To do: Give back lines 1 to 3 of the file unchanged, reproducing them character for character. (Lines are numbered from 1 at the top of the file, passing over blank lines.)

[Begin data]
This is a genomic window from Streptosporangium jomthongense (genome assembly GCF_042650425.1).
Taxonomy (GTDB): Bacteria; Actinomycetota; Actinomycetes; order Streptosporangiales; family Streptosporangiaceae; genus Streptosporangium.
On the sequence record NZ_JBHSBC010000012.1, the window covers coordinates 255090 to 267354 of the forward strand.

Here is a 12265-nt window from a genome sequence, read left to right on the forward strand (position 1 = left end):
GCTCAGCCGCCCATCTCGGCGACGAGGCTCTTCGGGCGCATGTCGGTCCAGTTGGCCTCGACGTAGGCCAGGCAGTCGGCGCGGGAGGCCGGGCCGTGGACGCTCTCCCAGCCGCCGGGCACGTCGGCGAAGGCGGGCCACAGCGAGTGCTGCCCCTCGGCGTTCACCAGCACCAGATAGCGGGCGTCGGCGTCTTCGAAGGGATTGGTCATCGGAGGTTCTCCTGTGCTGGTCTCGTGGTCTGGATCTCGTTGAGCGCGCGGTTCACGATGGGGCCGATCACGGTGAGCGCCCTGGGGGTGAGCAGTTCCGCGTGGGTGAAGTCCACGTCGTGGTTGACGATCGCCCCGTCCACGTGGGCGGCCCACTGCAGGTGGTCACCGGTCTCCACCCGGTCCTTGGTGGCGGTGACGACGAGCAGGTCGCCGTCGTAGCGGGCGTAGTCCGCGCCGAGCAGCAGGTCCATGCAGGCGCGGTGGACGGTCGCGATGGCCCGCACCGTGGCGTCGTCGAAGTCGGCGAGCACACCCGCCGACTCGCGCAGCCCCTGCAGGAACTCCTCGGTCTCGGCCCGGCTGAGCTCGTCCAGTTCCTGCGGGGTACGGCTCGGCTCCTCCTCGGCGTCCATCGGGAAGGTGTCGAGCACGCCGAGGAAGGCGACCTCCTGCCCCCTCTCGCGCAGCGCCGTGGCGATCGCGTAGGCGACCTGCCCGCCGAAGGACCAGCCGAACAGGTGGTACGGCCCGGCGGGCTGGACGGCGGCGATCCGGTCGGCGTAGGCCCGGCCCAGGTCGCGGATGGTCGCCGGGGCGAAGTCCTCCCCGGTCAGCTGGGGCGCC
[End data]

This is a genomic window from Streptosporangium jomthongense (genome assembly GCF_042650425.1).
Taxonomy (GTDB): Bacteria; Actinomycetota; Actinomycetes; order Streptosporangiales; family Streptosporangiaceae; genus Streptosporangium.
On the sequence record NZ_JBHSBC010000012.1, the window covers coordinates 255090 to 267354 of the forward strand.